It’s Easter weekend as I write this, when Christians celebrate the victory of life over death. Whatever your faith or philosophy, may resurrection – new life bursting forth, life triumphing over death – mark your days, and may you cherish the gift of life, grabbing it with your heart and hands wide open.
It’s been quite an eventful few weeks for the resident sweetie and me. It started with a trip to Ontario, where we both grew up. It involved lots of visiting and trips down memory lane. Finally, after 2 1/2 years we could hug and hold our loved ones.
And then, our visit came to a screeching halt.
(I bet most of you could see that coming, eh? The common opinion now is that it’s not IF you get Covid, but WHEN it happens.)
Instead of mingling and enjoying and catching up, we were isolated in a single room that was the guest suite in brother John’s apartment. A guard was placed at the door of our prison to make sure we didn’t try to break the rules (not really, but the superintendent was super vigilant and let us know in no uncertain terms that we were grounded.) Our holiday was now dead in the water.
We are home again, and I’m trying to process the whole experience. Dead is a good word to describe those days of isolation. We weren’t feeling well, so we napped a lot, watched TV, and read the books that I’d brought along. We were not part of the living world going on outside our window. We could see people coming and going, bringing in bags of groceries, walking the dog, pausing to chat. Cars drove by on the road, going here and there. Voices drifted by outside our door as neighbours exchanged news and views. But we were not part of it. Surprisingly, time kept ticking away the minutes and hours, even though our world stood still.
This concentrated experience of being “dead to the world” is not something I’d like to repeat. And yet? A Facebook post by Parker Palmer that arrived on my computer today reminds me that being “dead to the world” is a state in which I often exist. Sometimes, I walk through the days with my head down and my ears stoppered, oblivious to the sights and sounds of the world around me. Sometimes, I build my own little prison walls to shut out rampant injustice and greed. I skitter into my hidey hole where nothing is asked of me. Sometimes, we grow thick shells around our hearts so we don’t feel the pain that much of humanity suffers. Sometimes, we deaden our senses with large doses of entertainment, drugs, alcohol – whatever works so we don’t have to feel all the emotions and think all the thoughts that happen when we experience life as it really is. It’s so much easier not to feel anything, not to be spurred to action.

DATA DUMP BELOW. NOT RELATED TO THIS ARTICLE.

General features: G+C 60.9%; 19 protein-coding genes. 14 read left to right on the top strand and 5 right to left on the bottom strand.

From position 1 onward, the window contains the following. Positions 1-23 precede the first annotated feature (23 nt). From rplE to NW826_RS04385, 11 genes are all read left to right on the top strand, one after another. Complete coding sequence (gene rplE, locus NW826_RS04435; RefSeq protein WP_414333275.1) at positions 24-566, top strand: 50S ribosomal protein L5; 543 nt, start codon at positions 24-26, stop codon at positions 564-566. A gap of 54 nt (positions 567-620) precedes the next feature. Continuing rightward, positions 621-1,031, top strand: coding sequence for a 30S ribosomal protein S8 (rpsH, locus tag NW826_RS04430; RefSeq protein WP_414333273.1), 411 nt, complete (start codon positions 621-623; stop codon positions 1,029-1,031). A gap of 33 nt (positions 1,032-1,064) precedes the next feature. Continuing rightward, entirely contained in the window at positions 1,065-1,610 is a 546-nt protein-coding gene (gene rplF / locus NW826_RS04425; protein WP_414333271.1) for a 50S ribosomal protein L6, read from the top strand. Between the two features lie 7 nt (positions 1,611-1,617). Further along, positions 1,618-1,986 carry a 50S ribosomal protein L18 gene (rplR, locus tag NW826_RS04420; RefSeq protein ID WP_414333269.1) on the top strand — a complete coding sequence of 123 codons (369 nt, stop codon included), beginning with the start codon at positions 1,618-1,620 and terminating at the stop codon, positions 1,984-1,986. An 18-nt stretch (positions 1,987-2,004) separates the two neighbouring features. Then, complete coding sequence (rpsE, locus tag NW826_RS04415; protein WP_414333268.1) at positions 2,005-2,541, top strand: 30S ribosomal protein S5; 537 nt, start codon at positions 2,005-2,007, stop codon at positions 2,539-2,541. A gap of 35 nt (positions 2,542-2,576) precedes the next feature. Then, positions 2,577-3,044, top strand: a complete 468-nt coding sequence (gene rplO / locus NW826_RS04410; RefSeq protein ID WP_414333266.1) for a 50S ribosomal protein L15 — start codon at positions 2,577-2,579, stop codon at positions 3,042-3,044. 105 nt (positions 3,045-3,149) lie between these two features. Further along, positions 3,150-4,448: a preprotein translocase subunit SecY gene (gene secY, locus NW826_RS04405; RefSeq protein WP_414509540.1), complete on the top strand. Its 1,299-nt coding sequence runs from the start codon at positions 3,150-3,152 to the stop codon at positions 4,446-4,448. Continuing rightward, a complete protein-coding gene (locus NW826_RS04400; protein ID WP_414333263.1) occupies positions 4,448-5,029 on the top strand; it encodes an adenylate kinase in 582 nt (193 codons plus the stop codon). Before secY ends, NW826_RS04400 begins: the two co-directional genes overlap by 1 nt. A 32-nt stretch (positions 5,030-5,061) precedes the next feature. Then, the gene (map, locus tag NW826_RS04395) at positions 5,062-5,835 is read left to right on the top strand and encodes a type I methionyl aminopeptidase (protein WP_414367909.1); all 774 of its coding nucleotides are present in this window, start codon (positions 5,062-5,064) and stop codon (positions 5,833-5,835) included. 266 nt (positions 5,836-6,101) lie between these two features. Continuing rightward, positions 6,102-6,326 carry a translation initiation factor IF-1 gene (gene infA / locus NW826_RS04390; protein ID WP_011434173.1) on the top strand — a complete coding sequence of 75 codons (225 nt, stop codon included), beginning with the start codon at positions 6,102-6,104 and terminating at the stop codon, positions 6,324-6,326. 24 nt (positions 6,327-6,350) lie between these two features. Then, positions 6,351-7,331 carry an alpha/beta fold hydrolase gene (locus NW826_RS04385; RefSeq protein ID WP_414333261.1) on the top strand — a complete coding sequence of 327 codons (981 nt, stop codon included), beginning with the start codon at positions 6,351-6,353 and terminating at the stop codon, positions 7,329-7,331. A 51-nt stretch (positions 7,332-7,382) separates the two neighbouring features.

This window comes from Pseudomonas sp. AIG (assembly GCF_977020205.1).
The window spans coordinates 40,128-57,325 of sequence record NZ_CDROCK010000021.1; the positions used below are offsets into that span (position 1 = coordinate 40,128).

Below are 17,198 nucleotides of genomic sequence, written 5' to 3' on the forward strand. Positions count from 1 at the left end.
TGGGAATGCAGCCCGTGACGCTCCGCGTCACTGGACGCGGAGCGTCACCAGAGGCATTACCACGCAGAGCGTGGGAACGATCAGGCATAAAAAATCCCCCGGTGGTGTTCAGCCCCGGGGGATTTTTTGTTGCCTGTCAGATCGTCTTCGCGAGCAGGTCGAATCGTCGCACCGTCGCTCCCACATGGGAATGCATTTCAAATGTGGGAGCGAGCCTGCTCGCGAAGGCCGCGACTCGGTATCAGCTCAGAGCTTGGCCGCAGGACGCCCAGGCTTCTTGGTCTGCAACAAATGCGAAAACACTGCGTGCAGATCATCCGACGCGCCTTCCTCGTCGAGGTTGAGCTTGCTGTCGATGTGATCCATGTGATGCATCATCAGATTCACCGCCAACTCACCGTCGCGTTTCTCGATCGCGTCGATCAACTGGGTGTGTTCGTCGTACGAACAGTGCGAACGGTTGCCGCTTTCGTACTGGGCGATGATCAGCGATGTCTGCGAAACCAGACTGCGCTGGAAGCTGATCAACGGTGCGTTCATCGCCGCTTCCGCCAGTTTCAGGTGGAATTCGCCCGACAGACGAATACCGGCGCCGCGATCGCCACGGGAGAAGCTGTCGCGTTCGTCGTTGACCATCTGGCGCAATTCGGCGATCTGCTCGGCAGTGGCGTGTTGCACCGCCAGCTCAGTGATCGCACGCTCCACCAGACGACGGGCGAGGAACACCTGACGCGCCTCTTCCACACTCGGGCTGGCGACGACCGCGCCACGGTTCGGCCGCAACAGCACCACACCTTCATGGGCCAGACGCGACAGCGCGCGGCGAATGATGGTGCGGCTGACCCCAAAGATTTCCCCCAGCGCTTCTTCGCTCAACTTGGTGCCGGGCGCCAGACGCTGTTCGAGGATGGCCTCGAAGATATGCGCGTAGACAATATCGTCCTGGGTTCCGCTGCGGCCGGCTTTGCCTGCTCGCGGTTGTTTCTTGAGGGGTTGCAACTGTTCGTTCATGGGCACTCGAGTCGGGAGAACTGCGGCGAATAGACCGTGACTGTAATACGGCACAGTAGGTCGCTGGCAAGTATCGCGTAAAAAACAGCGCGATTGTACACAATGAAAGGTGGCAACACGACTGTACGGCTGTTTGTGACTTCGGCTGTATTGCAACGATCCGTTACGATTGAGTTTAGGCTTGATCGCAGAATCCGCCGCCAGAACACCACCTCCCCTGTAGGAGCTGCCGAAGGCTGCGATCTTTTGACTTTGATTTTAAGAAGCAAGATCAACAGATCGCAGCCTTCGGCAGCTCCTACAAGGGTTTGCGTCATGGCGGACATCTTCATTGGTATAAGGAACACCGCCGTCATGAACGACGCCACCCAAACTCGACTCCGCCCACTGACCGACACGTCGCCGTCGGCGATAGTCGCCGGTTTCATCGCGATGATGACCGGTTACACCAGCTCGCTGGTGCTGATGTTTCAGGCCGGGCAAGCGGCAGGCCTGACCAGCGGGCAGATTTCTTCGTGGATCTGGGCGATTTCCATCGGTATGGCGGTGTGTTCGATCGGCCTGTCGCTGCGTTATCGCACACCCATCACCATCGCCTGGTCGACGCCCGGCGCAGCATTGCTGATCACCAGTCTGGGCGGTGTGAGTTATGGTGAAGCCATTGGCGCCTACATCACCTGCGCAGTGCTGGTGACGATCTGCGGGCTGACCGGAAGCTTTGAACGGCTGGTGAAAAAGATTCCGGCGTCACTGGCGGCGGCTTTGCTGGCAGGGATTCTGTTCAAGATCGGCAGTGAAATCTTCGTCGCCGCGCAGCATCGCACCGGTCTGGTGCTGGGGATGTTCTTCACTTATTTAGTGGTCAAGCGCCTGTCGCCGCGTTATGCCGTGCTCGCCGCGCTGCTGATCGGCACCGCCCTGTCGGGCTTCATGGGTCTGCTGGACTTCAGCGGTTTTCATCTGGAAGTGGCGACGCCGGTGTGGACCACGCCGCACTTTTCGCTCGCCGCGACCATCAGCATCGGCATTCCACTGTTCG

Unfortunately, when we are “dead to the world” we won’t see the actual miracles that are happening all around us – miracles of compassion, sacrifice, support, beauty.
We won’t feel the caring web of community that surrounds us if we but reach out.
We may not see the alternate paths we can walk that lead to healing and new life.
For sure, there are times when we have to retreat into darkness and wait until a light appears to guide us out. Resting quietly is important when you are overtired, anxious, panicky, depressed, grieving, isolated with Covid. Sit quietly in the dark when you have come to the end of your rope. But then it is time to look for the light that is surely there; this kind of little death is not the end of the story.
So we came out of Covid isolation. We were resurrected.
It wasn’t easy. We felt vulnerable, a little shaky. But we slowly re-entered the world, a little hesitantly and timidly, knowing more than we did when we began that journey. Coming back into the world allowed us to experience the love of family and friends that surrounds us every day. I walked in the woods; after the deadness of winter, nature had rebounded with a great burst of growth and life. Al began working in the garden again – the garlics are up! The blueberries are ready to blossom! I did a little sewing, a little art, a little writing. Slowly, creativity is unfolding again.
Yes, I know: the dead times will happen again. We’re going to get battered and bruised by life, we’ll have doubts and sadness, we’ll say goodbye to precious people, we’ll be disappointed and angry. That’s because life is ... well, life is life.
But it is also a precious gift, and the realization of that is perhaps the gift that dark times, dead times, brings us.